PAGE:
The Book of Judges, of which these verses give a summary, is a “book of the wars of the Lord.” We see here God contending with sin in the hearts of His people. He who reads the Books of Joshua and Judges merely as accounts of battles between the Israelites and their enemies, will overlook by far the larger half of the conflicts set down in the narratives. As was observed in treating of the siege of Jericho, God’s great battle there was with sin and unbelief in the hearts of the Israelites. Such, too, was the strife at Ai, at Beth-horon, and in the subsequent conflicts. Such, even more manifestly, is the great underlying purpose of all the struggles between man and man recorded in the history before us. In every battle, whether won by Israel or lost, the God of love is seen contending with the unbelief and idolatry of the people whom He had redeemed from the bondage of Egypt. The Divine word, through Hosea, might stand, indeed, for the text of this whole book: “I taught Ephraim also to go, taking them by their arms; but they knew not that I healed them.”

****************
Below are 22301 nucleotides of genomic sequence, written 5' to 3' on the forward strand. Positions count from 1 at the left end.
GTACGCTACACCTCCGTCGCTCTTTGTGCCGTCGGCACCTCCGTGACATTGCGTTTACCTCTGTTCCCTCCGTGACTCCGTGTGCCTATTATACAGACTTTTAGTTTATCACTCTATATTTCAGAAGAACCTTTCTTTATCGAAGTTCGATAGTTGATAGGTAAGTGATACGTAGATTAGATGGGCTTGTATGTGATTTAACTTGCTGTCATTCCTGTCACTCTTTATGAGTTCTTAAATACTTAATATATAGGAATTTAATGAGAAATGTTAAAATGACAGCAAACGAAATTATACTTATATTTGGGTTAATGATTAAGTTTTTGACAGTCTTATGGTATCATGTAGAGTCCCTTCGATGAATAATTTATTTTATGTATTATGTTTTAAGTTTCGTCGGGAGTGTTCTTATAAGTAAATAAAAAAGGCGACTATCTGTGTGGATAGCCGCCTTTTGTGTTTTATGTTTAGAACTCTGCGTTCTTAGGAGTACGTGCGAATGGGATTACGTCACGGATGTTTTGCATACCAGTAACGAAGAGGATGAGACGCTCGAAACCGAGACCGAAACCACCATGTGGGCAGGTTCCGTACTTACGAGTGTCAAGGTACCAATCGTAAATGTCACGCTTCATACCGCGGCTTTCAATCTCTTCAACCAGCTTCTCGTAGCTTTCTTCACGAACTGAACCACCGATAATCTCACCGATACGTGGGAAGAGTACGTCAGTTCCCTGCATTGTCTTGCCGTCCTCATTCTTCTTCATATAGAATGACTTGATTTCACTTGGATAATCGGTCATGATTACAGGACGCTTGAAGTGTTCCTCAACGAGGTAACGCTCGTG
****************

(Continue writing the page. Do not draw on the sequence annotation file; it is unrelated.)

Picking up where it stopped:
I. Great sin followed by still more abundant mercy. “Where sin abounded, grace did much more abound.”

1. God’s mercy was in excess of His promises. The “thorns in their sides” had been repeatedly foretold to these Israelites. The punishments that would follow unfaithfulness had been reiterated again and again. These great deliverances under the judges had not been so foretold. While God’s judgments are ever equal to His threatenings, His mercies are often largely in excess of His promises. The evils which would follow disobedience were foretold in much detail, and they came, even “as the Lord had said” (Judges 2:15); little, if anything, was said about the deliverances, but they came no less than the judgments. The wicked have every reason to believe that the threatened woes of the last day will also be even “as the Lord hath said;” the truly penitent will find in the way to heaven, and still more when there, that the half has not been told them of God’s wondrous goodness.